OTTAWA – Prime Minister Stephen Harper is defending Conservatives involved in Sen. Mike Duffy’s expense-repayment deal — Tories who have held on to their jobs inside the government and the party throughout the controversy.
Harper’s former chief of staff, Nigel Wright, has borne the full blame of his ex-boss for the controversial scheme to reimburse the disgraced senator’s $90,000 worth of disallowed expenses. Wright resigned in May.
But other senior staff in the Prime Minister’s Office, including director of issues management Chris Woodcock and manager of parliamentary affairs Patrick Rogers, were also active in the discussions about how to get Duffy to repay his expenses.
Both are still with the government: Woodcock works for Natural Resources Minister Joe Oliver, Rogers for Heritage Minister Shelly Glover.
The deal originally involved the party reimbursing Duffy for repaying his expenses, while curtailing an audit into his claims. Conservative Fund chairman Irving Gerstein was also aware of the talks, and he solicited information from a contact at auditing firm Deloitte about the status of their report.
“The question is, why he hasn’t fired all these other people in his office who were part of this coverup?” NDP Leader Thomas Mulcair demanded Tuesday during question period.
Liberal Leader Justin Trudeau continued in a similar vein: “Will the prime minister please explain to Canadians why Sen. Irving Gerstein continues to enjoy his complete confidence?”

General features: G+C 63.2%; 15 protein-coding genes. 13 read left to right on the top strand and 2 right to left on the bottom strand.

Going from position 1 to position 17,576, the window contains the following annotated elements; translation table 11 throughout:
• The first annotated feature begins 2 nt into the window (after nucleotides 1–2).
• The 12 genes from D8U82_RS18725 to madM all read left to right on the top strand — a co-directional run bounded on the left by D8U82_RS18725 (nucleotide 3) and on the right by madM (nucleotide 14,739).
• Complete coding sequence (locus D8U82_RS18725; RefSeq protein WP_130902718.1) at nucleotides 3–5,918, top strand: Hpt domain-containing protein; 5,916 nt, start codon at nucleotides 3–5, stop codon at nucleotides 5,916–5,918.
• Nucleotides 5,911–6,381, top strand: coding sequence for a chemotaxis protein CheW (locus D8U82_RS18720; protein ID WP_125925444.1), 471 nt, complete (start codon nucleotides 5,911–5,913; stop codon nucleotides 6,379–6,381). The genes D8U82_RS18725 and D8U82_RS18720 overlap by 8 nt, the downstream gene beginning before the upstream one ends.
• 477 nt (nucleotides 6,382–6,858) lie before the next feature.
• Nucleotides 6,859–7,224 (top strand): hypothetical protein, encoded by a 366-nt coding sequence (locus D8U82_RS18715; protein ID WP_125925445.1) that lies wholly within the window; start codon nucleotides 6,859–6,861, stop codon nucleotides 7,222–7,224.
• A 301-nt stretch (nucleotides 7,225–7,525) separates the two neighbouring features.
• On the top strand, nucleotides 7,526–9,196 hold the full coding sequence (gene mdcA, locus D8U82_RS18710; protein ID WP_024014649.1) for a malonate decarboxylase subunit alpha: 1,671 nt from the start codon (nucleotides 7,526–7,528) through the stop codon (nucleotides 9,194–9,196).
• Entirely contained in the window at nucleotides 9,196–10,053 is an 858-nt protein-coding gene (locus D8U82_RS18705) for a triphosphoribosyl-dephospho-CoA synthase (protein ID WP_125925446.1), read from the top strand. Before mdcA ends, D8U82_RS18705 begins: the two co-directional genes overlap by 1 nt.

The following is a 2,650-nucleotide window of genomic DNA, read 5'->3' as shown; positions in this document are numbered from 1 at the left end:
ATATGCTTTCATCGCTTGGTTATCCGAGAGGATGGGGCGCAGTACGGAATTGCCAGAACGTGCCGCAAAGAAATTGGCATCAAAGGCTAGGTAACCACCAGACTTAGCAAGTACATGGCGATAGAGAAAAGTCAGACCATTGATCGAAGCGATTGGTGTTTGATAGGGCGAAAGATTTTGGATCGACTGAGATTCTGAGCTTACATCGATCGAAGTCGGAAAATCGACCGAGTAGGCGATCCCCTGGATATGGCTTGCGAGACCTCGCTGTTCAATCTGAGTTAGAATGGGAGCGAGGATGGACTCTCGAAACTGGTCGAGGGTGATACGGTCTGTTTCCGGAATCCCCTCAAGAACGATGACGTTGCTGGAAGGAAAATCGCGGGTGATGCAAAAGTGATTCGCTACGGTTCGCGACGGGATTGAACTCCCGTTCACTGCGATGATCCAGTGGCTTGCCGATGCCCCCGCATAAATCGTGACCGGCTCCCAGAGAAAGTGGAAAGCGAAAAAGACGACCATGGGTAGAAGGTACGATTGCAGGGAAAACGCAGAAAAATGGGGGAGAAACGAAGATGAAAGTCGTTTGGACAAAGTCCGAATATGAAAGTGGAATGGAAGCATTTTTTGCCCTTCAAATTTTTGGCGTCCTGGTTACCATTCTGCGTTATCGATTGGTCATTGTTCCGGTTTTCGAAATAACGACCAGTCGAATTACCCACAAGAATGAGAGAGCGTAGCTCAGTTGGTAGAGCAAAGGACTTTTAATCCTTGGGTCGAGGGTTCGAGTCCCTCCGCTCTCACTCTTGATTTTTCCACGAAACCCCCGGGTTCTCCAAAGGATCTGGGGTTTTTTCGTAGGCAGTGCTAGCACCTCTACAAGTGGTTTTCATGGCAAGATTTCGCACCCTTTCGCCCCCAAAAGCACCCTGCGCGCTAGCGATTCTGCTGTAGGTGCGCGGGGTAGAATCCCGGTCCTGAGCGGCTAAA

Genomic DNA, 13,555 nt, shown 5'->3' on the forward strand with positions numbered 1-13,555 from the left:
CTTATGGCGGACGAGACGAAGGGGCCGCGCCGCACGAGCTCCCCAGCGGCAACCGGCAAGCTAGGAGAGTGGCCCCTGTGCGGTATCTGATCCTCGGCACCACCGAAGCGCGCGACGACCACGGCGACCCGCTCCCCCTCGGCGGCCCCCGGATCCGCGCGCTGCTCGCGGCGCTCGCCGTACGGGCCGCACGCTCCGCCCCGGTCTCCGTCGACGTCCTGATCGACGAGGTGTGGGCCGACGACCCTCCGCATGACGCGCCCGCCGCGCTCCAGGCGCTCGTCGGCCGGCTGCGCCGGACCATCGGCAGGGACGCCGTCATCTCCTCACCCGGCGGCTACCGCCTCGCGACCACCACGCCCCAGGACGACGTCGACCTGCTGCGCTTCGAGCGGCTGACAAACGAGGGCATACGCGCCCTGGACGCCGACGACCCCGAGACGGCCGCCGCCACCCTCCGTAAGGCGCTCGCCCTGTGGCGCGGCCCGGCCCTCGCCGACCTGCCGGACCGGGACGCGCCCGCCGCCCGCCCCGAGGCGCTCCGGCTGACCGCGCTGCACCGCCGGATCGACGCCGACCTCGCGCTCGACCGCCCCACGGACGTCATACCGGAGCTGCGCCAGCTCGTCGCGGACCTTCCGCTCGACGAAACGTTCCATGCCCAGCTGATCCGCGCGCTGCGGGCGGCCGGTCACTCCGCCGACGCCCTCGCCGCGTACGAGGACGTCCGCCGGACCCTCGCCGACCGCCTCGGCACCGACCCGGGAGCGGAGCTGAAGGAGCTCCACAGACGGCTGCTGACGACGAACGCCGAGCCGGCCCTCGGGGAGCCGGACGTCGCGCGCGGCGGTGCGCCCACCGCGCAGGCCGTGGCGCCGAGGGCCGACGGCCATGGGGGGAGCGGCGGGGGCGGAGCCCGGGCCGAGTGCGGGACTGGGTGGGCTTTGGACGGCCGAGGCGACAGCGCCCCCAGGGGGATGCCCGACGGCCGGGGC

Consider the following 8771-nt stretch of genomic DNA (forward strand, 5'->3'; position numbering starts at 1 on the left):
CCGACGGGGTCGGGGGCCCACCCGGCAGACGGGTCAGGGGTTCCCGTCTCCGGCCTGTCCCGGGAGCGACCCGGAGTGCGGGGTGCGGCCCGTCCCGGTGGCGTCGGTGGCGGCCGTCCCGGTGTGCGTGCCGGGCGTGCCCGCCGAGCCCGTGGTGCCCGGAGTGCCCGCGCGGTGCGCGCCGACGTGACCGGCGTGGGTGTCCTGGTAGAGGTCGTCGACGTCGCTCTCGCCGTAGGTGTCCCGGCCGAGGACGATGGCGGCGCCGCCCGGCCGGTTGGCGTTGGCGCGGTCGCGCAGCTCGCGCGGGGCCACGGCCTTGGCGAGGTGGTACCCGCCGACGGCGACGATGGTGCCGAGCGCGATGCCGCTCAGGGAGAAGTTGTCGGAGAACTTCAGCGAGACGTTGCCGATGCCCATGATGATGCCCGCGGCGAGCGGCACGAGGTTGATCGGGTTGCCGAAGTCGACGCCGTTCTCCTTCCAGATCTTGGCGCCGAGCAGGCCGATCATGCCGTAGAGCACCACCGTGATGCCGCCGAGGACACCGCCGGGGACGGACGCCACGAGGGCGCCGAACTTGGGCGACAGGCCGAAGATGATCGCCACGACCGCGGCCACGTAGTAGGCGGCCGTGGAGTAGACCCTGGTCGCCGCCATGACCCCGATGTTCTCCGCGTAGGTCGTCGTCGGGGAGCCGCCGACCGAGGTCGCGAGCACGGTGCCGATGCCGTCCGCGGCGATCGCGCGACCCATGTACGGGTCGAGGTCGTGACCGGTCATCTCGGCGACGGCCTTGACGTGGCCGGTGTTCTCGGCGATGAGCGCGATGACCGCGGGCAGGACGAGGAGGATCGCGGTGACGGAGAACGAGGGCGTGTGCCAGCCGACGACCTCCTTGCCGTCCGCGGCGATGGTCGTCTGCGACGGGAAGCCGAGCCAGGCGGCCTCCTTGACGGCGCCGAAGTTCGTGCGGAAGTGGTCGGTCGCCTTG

Harper has steadfastly maintained that only two people are responsible for possible wrongdoing: Wright and Duffy. The RCMP has alleged they committed fraud, breach of trust and bribery in striking the deal that involved the exchange of money.
No one has been charged.
“The RCMP has said that there are two people under investigation,” Harper said.
“When the leader of the Opposition starts tarnishing the names of people who face no allegations whatsoever, I am reminded, once again, of the old saying, ‘When you throw mud, you lose ground.”‘
Gerstein’s involvement is likely to come up on Thursday when the Senate internal economy committee recalls auditors from Deloitte.
A March 21 email exchange inside the PMO suggests staff were privy to details about the audit a full month before the committee’s three-member steering group received an interim briefing from Deloitte on the process.
Police also heard that at different junctures, the two Conservatives on that steering group tried to halt the audit.
Liberal Sen. George Furey, the third member of that original steering group, said he’s going to ask the chairman of the internal economy committee to make Thursday’s meeting with Deloitte accessible to the public.
“There were certain allegations set out in (the RCMP documents) that raise a number of questions we’d like to ask the auditors,” Furey said.